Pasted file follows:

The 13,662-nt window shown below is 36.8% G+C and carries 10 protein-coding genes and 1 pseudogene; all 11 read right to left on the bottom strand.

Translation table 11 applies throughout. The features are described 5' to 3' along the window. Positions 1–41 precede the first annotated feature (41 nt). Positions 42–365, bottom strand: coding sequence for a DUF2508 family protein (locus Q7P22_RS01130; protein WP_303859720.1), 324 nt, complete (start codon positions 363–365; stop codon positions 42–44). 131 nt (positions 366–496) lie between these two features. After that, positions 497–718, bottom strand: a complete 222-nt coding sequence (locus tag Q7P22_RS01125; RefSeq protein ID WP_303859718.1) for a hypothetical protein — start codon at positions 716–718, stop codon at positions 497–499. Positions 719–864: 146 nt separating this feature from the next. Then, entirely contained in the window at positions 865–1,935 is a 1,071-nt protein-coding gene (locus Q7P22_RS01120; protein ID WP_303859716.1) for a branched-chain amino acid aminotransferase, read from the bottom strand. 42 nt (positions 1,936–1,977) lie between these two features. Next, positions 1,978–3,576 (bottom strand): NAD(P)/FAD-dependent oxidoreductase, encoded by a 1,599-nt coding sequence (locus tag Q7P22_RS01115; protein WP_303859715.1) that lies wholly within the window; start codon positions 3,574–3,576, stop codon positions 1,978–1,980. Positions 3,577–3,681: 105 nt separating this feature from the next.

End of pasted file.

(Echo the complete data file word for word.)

The 13,662-nt window shown below is 36.8% G+C and carries 10 protein-coding genes and 1 pseudogene; all 11 read right to left on the bottom strand.

Translation table 11 applies throughout. The features are described 5' to 3' along the window. Positions 1–41 precede the first annotated feature (41 nt). Positions 42–365, bottom strand: coding sequence for a DUF2508 family protein (locus Q7P22_RS01130; protein WP_303859720.1), 324 nt, complete (start codon positions 363–365; stop codon positions 42–44). 131 nt (positions 366–496) lie between these two features. After that, positions 497–718, bottom strand: a complete 222-nt coding sequence (locus tag Q7P22_RS01125; RefSeq protein ID WP_303859718.1) for a hypothetical protein — start codon at positions 716–718, stop codon at positions 497–499. Positions 719–864: 146 nt separating this feature from the next. Then, entirely contained in the window at positions 865–1,935 is a 1,071-nt protein-coding gene (locus Q7P22_RS01120; protein ID WP_303859716.1) for a branched-chain amino acid aminotransferase, read from the bottom strand. 42 nt (positions 1,936–1,977) lie between these two features. Next, positions 1,978–3,576 (bottom strand): NAD(P)/FAD-dependent oxidoreductase, encoded by a 1,599-nt coding sequence (locus tag Q7P22_RS01115; protein WP_303859715.1) that lies wholly within the window; start codon positions 3,574–3,576, stop codon positions 1,978–1,980. Positions 3,577–3,681: 105 nt separating this feature from the next.